Usually when we think about disasters we think about natural disasters and IT is not an exception. Floods, earthquakes, storms and other climatic phenomena are on the top of our minds. But this is a misconception, particularly now with vicious cyber-attacks that can compromise entire infrastructures.
There are Disasters and Disasters
The reality is that natural disasters don’t happen as often as we think. Yes, they make the front page and they are happening more often than in the past, but they still count for a small minority of all risks. Besides, most of these disasters are now predictable and if you are smart enough you can adopt the right countermeasures to avoid disrupting, or minimizing, service continuity. In fact, for example, it’s quite easy to get accurate weather forecasts, and if a hurricane is on its way you can apply preventive action to move critical applications and data elsewhere. The cloud can be of great help in these scenarios and actually smooth things out to the point that your users will most likely not even notice that something has changed underneath.
We often forget that the major risk to take into account for every disaster recovery plan is human error and lately, cyber-attacks.
Cyber-attacks are disasters
There are several ways to detect and act against cyber-attacks. Most of them are based on common firewall and intrusion detection systems, antivirus and ransomware scanning of network activity and so on. But sometimes these attacks are sneaky and especially difficult to detect.
One of the major risks comes from the dwell time or, in other words, the amount of time that passes between the moment of infection and when you actually detect the effects of the attack on your data.
A well programmed ransomware could abruptly stop your business activity and, if you don’t react quickly and appropriately, there are chances that you’ll never be able to operate again. In this video, recorded at Tech Field Day in October, you can get an idea of the kind of threats cyber-attacks can pose to any modern organization.
At the same Tech field Day event, Dell EMC demonstrated an interesting solution based on its Data Domain appliances and, thanks to their partner Index Engines, smart software that is able to detect anomalies in the data saved in these systems. And I have to admit, that Index Engines was the part of the presentation that impressed me the most.
The solution is fairly independent from the backup software you use and it comes with services and best practices to make it work as promised.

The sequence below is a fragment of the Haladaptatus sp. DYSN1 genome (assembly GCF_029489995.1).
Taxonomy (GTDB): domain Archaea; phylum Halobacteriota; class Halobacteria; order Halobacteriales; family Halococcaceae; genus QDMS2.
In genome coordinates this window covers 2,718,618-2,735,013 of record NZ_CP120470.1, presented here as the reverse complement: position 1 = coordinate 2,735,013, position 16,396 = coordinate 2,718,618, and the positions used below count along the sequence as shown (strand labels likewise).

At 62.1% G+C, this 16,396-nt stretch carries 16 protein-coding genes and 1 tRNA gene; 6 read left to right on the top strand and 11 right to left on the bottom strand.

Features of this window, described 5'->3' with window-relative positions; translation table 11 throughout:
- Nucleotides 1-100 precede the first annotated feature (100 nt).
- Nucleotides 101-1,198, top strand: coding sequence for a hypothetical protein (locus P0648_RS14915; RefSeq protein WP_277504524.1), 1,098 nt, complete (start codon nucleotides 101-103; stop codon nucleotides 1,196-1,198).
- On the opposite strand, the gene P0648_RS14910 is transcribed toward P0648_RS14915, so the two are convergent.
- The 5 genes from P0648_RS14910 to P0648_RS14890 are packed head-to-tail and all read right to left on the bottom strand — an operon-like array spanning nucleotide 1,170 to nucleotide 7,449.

Long story short, with some risk of oversimplification, a secondary data domain appliance receives copies of your backups and the software digs into it analysing the content to detect any changes in the backups, which could turn out to be ransomware attacks or other similar threats. The software comes up with logs, reports and alarms which help to isolate and eliminate the threat.
By applying this methodology and the tools, it is possible to detect the attack in its early stages and in so doing, nullifying or minimizing its effect. The alternative could be quite scary; if you have no idea of what/when/how the attack started, recovering the right data could be very costly both in terms of time and money, affecting the ability to give reliable service to users for an extended period of time.
Closing the Circle
Data is one of the most important assets in any company or organization. In some cases, it’s the most important asset, and without data some businesses cannot operate at all today.
The solution presented at TFD17 by Dell EMC makes a lot of sense if you are a Data Domain customer. It’s also becoming a top priority for every vendor working in this space and the number of options are growing by the day.
Planning for disaster recovery from cyber-attacks is not as easy as planning for natural disasters or human errors. Think about remote replication on a secondary site for DR, for example. What happens if you have been replicating corrupted or encrypted data for a while? Will you be able to restart all the services correctly? How long will it take before the problem will appear also in the DR site? In this case, preventive actions are necessary, like when you move your workloads elsewhere if a storm is coming. However, for cyber-attacks you have to plan differently and in advance with a process that probes data continuously and smart enough to detect anomalies.
Disclaimer: I was invited to Tech Field Day 17 by GestaltIT and they paid for travel and accommodation, I have not been compensated for my time and am not obliged to blog. Furthermore, the content is not reviewed, approved or edited by any other person than the Juku team.